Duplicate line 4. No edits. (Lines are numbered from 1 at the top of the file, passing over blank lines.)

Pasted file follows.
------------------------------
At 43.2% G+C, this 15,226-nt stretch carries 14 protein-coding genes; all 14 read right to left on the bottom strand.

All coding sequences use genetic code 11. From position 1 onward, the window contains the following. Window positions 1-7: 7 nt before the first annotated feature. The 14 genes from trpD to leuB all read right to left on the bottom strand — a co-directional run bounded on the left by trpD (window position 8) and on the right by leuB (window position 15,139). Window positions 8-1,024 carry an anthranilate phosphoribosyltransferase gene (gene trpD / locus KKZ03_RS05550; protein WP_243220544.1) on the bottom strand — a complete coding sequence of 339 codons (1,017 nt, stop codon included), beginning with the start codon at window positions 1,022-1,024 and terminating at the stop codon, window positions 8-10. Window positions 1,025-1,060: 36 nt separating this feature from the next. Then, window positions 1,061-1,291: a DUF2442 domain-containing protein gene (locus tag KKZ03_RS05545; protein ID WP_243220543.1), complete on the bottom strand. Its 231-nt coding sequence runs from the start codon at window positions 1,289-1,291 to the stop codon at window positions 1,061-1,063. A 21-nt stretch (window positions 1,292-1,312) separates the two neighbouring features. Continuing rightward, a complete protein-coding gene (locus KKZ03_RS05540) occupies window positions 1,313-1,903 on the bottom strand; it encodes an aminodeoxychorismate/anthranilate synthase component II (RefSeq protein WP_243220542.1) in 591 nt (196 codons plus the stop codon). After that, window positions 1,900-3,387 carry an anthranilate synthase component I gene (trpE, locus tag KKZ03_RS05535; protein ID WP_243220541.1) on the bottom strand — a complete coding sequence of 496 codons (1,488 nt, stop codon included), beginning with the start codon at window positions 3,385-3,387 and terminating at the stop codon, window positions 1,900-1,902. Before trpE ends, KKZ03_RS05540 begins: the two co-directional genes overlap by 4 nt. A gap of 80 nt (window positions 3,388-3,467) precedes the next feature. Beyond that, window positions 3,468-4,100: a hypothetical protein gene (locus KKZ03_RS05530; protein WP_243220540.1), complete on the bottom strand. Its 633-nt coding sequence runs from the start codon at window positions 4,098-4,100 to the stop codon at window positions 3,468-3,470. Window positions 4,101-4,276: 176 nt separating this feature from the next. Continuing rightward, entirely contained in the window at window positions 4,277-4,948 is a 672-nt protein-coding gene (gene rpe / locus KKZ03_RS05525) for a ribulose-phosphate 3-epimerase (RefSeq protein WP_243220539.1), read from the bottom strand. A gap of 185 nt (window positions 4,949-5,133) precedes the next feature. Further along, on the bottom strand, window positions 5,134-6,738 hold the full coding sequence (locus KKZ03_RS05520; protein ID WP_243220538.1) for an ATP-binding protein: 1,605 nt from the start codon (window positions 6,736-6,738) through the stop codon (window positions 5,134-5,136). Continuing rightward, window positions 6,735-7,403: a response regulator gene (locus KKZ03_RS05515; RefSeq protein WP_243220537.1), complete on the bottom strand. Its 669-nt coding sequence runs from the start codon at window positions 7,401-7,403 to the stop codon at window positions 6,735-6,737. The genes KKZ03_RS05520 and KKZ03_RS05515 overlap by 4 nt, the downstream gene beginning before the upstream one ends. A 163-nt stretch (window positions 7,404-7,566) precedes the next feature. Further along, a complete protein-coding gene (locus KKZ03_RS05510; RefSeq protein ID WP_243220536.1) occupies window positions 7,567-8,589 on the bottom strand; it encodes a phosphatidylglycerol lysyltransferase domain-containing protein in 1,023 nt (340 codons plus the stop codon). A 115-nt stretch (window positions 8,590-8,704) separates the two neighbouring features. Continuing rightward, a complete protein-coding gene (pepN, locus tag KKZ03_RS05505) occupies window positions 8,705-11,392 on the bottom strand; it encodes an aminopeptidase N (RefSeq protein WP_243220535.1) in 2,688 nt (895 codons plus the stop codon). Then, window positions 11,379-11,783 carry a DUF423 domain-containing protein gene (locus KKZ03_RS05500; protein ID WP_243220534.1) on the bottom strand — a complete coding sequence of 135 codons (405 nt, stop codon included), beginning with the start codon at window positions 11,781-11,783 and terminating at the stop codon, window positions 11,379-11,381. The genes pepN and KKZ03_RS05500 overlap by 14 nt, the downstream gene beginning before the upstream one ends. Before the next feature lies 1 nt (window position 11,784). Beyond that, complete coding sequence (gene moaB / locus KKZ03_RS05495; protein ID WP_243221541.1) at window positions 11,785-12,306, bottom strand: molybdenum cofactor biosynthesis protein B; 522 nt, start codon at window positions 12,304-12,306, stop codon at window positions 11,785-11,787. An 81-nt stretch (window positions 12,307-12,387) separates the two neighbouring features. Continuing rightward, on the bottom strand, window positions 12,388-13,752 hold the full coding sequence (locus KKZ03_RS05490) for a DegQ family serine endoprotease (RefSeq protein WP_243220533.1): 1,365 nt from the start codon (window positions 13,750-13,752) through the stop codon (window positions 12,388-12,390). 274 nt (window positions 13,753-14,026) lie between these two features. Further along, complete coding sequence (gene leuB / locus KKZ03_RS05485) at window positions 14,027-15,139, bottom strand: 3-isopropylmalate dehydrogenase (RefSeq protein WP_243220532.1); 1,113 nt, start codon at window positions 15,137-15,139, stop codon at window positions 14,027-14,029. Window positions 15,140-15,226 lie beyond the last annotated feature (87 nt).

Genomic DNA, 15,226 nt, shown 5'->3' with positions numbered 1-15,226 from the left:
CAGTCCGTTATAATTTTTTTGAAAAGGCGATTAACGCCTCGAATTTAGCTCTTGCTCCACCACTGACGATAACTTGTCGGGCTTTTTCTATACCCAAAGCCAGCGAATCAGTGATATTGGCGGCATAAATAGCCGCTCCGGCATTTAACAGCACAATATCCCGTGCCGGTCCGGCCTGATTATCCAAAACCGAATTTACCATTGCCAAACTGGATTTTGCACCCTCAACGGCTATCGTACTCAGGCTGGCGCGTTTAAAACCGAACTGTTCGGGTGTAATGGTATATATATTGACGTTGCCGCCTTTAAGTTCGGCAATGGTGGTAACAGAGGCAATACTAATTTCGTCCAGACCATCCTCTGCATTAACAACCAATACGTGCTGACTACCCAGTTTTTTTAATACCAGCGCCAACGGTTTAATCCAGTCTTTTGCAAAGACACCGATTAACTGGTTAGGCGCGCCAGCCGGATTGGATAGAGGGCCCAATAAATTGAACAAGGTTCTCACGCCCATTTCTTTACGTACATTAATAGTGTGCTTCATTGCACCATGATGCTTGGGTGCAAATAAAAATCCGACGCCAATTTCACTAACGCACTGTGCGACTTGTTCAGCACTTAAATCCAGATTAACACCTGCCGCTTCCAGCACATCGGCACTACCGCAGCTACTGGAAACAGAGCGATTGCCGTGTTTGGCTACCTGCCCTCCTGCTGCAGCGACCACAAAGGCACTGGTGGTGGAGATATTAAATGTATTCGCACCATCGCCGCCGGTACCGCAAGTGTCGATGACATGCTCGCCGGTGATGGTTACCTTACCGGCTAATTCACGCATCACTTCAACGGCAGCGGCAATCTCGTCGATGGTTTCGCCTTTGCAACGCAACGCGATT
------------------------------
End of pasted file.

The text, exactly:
CAGTCCGTTATAATTTTTTTGAAAAGGCGATTAACGCCTCGAATTTAGCTCTTGCTCCACCACTGACGATAACTTGTCGGGCTTTTTCTATACCCAAAGCCAGCGAATCAGTGATATTGGCGGCATAAATAGCCGCTCCGGCATTTAACAGCACAATATCCCGTGCCGGTCCGGCCTGATTATCCAAAACCGAATTTACCATTGCCAAACTGGATTTTGCACCCTCAACGGCTATCGTACTCAGGCTGGCGCGTTTAAAACCGAACTGTTCGGGTGTAATGGTATATATATTGACGTTGCCGCCTTTAAGTTCGGCAATGGTGGTAACAGAGGCAATACTAATTTCGTCCAGACCATCCTCTGCATTAACAACCAATACGTGCTGACTACCCAGTTTTTTTAATACCAGCGCCAACGGTTTAATCCAGTCTTTTGCAAAGACACCGATTAACTGGTTAGGCGCGCCAGCCGGATTGGATAGAGGGCCCAATAAATTGAACAAGGTTCTCACGCCCATTTCTTTACGTACATTAATAGTGTGCTTCATTGCACCATGATGCTTGGGTGCAAATAAAAATCCGACGCCAATTTCACTAACGCACTGTGCGACTTGTTCAGCACTTAAATCCAGATTAACACCTGCCGCTTCCAGCACATCGGCACTACCGCAGCTACTGGAAACAGAGCGATTGCCGTGTTTGGCTACCTGCCCTCCTGCTGCAGCGACCACAAAGGCACTGGTGGTGGAGATATTAAATGTATTCGCACCATCGCCGCCGGTACCGCAAGTGTCGATGACATGCTCGCCGGTGATGGTTACCTTACCGGCTAATTCACGCATCACTTCAACGGCAGCGGCAATCTCGTCGATGGTTTCGCCTTTGCAACGCAACGCGATT